Robin De Jesús always shows up.
The three-time Tony nominee has quietly made a name for himself as one of Hollywood’s and Broadway’s hardest-working actors, and he's unfailingly delivered.
The Connecticut-born actor of Puerto Rican descent has seamlessly shifted from screen to stage in movies like Ryan Murphy’s “The Boys in the Band” and Broadway shows like “La Cage Aux Folles,” “In the Heights” and “Wicked.”
After starring in “Tick, Tick… Boom!” with Andrew Garfield last year, De Jesús charted his next course with Hulu’s true-crime drama “Welcome to Chippendales,” about the famed all-male strip club, where he plays Ray Colón, the right-hand man to founder Somen “Steve” Banerjee (Kumail Nanjiani).
De Jesús effortlessly pivots from loyal assistant to greedy, distasteful man. He delivers a deceptively simple performance that anchors the series’ most volatile moments that eventually lead to Banerjee’s downfall.
“Months before the audition, I was working on a self-tape and went to lift my pants up, and I noticed that my posture changed, and I asked myself, ‘Quién es ese,’ ('Who's that') and it felt like a download,” De Jesús told NBC News. “After that, I spent months obsessing over playing a gangster in the same vein as Joe Pesci, as a character actor who is also a shorter man.”
He was right to nurture this idea, because “Welcome to Chippendales” became the project where he could channel Pesci. The series is, on the surface, an immigrant story where Colón looks to Banerjee as a role model to climb the socioeconomic ladder.
But lurking in the shadows are more insoluble questions and odd behavior — and no one is entirely innocent in this world.
De Jesús, 38, was first drawn to his ambiguity since the real Ray Colón did morally questionable things — including his involvement in a murder-for-hire — to earn Banerjee’s trust and approval.
“The big thing for me with Ray, once I learned more about his real-life story, without giving away too much, I viewed his story as a story of a man seeking forgiveness,” he said.
Reaching this conclusion, however, wasn’t without hesitations, De Jesús explained.
“With or without my consent, as a Latino actor, even with my light skin, I end up being the representative of my specific demographics: Latino Puerto Rican, working class,” the actor said.
He ultimately latched on to what is a centering force in his own life: humanity.
“I needed to ensure that this wasn’t just someone who was just a villain,” he said. “Oftentimes, when white folks play villains, there are all these complex reasons for them doing what they’re doing or something that draws people in and makes them like the person or understand them. That nuance is missing for people of color when they play villains, so it was important for me to give him some softness.”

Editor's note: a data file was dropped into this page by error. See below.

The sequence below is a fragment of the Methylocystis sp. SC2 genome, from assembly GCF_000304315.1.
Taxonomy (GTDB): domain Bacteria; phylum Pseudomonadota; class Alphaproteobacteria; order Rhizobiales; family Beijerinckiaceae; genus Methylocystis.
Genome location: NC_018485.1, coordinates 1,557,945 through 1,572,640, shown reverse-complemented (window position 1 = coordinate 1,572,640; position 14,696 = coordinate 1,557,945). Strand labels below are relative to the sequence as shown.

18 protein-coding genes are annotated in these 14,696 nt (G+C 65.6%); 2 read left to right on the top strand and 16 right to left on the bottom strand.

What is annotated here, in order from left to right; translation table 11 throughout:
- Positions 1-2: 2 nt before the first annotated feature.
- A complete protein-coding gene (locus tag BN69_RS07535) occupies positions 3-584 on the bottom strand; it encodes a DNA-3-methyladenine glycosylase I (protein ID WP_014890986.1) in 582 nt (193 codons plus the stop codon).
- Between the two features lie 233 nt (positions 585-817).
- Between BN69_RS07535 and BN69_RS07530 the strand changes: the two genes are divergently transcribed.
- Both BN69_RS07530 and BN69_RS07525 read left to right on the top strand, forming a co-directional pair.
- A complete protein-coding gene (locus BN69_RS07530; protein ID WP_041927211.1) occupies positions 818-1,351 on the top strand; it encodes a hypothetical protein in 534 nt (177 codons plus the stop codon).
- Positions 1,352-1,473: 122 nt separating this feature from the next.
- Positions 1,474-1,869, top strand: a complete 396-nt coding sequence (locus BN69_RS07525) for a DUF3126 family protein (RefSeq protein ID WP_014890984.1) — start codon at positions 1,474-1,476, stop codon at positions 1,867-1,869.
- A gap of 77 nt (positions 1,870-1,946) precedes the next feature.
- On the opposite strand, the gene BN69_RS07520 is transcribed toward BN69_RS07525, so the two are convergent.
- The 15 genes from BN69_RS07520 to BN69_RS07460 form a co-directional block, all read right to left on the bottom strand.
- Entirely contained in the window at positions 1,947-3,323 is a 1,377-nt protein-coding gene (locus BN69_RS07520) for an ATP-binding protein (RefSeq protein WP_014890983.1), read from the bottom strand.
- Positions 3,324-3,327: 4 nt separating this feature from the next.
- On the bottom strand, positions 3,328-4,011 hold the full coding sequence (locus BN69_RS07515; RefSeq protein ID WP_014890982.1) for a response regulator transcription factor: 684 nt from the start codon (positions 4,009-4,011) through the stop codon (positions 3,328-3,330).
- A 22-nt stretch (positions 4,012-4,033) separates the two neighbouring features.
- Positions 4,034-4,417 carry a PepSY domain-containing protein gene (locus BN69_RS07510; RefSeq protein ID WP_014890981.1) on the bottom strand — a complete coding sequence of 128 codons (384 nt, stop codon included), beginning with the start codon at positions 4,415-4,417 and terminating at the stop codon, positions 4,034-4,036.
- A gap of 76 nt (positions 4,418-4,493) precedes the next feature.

By the time De Jesús filmed the last two episodes of the series (out Dec. 27 and Jan. 3, respectively), he was more excited than anxious about his most significant scenes, and he had become the show’s secret weapon.
“Kumail is someone who’s also pushing boundaries, and this show is also something very different for him, and we’re both making a statement,” he said. “It helped me clarify who my character was and his intentions.”
This is the ideal opportunity for an artist eager to show his range while simultaneously warping portrayals of masculinity, the show’s other taboo. At a time when the show’s various representations of masculinity can be at odds with newer generations, De Jesús challenges them by simply existing as a gay Latino artist.
“I’m a very fortunate actor that I get to do really, really beautiful work, but I’m still in my come-up,” he said. “I’d be lying if I didn’t say to you that when I saw these scenes, I thought, ‘I finally get to show what I can do and what I’ve been hungry to do for a long time.’”
It’s his candid ruminations on toxic masculinity that resonate the most. “I still have moments where I’m surprised by how much I’m still battling it. I’m fine and working on it,” he said. “The way I present is completely affected by masking when I was younger. There were instances in school where I was teased,” he said, adding that growing up he noticed that “in Latino sketch comedy you’re allowed to embrace femininity and mock it but not ‘do it’ outside.”
He, like countless Black and brown members of the LGBTQ community, has lost elders to economic crises and epidemics, but rather than focusing on sorrow, he wants to focus on community care. “We’ve been trying to become the leaders that we never had, the tíos (uncles) that we didn’t get to have,” he said.
For all the strife and heartbreak that show business and these conversations bring, De Jesús still considers them unparalleled gifts. “Everything informs everything else,” he said. “It’s a privilege to do such great work that allows me to push boundaries.”
De Jesús said he's been irrevocably changed by “Welcome to Chippendales” in a way that hasn't happened with other roles. The desire to play more characters that are free to be “raw and ugly without being stripped of their humanity, especially if they’re working-class people,” predominates as he readies for what could be substantially more recognition following this role. His frank assessment of the future also is a reminder that there’s room for reflection, healing and duality in an artist’s practice.
“Conversations for people of color and other underrepresented groups in the business exist around us, around oppression and all the work we have to do. It’s heavy, and it’s real. We’re all consciously trying to heal, and that’s something I think about often,” he said firmly.
Breaking his momentum in a moment of pensiveness, he paused. “There’s also a ton of magic and healing and so much that is worth participating in,” he added. “There is power in showing up.”